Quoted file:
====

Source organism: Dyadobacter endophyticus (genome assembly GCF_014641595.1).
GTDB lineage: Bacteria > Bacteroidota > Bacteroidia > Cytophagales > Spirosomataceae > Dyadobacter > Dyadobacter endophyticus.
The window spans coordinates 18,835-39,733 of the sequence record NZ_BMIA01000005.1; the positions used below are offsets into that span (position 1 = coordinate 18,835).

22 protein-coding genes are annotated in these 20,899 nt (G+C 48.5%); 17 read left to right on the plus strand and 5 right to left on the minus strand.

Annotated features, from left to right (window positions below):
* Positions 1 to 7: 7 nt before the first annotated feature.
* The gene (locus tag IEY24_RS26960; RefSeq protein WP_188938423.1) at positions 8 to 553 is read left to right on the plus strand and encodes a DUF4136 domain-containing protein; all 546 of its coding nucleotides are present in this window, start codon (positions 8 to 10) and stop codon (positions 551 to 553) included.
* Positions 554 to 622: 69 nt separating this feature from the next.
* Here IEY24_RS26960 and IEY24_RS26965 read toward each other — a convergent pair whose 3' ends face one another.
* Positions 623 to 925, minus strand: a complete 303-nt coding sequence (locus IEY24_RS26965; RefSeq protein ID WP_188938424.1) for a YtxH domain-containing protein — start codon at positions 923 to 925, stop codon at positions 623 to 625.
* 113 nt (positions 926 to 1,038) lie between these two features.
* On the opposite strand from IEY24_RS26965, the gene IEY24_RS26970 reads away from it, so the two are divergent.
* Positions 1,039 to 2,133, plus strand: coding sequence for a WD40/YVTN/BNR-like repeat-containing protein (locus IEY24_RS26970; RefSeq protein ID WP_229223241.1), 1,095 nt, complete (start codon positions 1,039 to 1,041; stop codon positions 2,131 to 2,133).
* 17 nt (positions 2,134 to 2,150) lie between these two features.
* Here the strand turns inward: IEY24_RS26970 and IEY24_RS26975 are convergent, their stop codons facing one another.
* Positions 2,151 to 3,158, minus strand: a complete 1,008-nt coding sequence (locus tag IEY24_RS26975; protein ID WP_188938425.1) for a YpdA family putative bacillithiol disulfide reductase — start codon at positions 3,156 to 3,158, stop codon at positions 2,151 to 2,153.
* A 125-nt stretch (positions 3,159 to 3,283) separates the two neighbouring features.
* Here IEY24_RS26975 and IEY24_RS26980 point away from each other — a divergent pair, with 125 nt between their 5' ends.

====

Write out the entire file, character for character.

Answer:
Source organism: Dyadobacter endophyticus (genome assembly GCF_014641595.1).
GTDB lineage: Bacteria > Bacteroidota > Bacteroidia > Cytophagales > Spirosomataceae > Dyadobacter > Dyadobacter endophyticus.
The window spans coordinates 18,835-39,733 of the sequence record NZ_BMIA01000005.1; the positions used below are offsets into that span (position 1 = coordinate 18,835).

22 protein-coding genes are annotated in these 20,899 nt (G+C 48.5%); 17 read left to right on the plus strand and 5 right to left on the minus strand.

Annotated features, from left to right (window positions below):
* Positions 1 to 7: 7 nt before the first annotated feature.
* The gene (locus tag IEY24_RS26960; RefSeq protein WP_188938423.1) at positions 8 to 553 is read left to right on the plus strand and encodes a DUF4136 domain-containing protein; all 546 of its coding nucleotides are present in this window, start codon (positions 8 to 10) and stop codon (positions 551 to 553) included.
* Positions 554 to 622: 69 nt separating this feature from the next.
* Here IEY24_RS26960 and IEY24_RS26965 read toward each other — a convergent pair whose 3' ends face one another.
* Positions 623 to 925, minus strand: a complete 303-nt coding sequence (locus IEY24_RS26965; RefSeq protein ID WP_188938424.1) for a YtxH domain-containing protein — start codon at positions 923 to 925, stop codon at positions 623 to 625.
* 113 nt (positions 926 to 1,038) lie between these two features.
* On the opposite strand from IEY24_RS26965, the gene IEY24_RS26970 reads away from it, so the two are divergent.
* Positions 1,039 to 2,133, plus strand: coding sequence for a WD40/YVTN/BNR-like repeat-containing protein (locus IEY24_RS26970; RefSeq protein ID WP_229223241.1), 1,095 nt, complete (start codon positions 1,039 to 1,041; stop codon positions 2,131 to 2,133).
* 17 nt (positions 2,134 to 2,150) lie between these two features.
* Here the strand turns inward: IEY24_RS26970 and IEY24_RS26975 are convergent, their stop codons facing one another.
* Positions 2,151 to 3,158, minus strand: a complete 1,008-nt coding sequence (locus tag IEY24_RS26975; protein ID WP_188938425.1) for a YpdA family putative bacillithiol disulfide reductase — start codon at positions 3,156 to 3,158, stop codon at positions 2,151 to 2,153.
* A 125-nt stretch (positions 3,159 to 3,283) separates the two neighbouring features.
* Here IEY24_RS26975 and IEY24_RS26980 point away from each other — a divergent pair, with 125 nt between their 5' ends.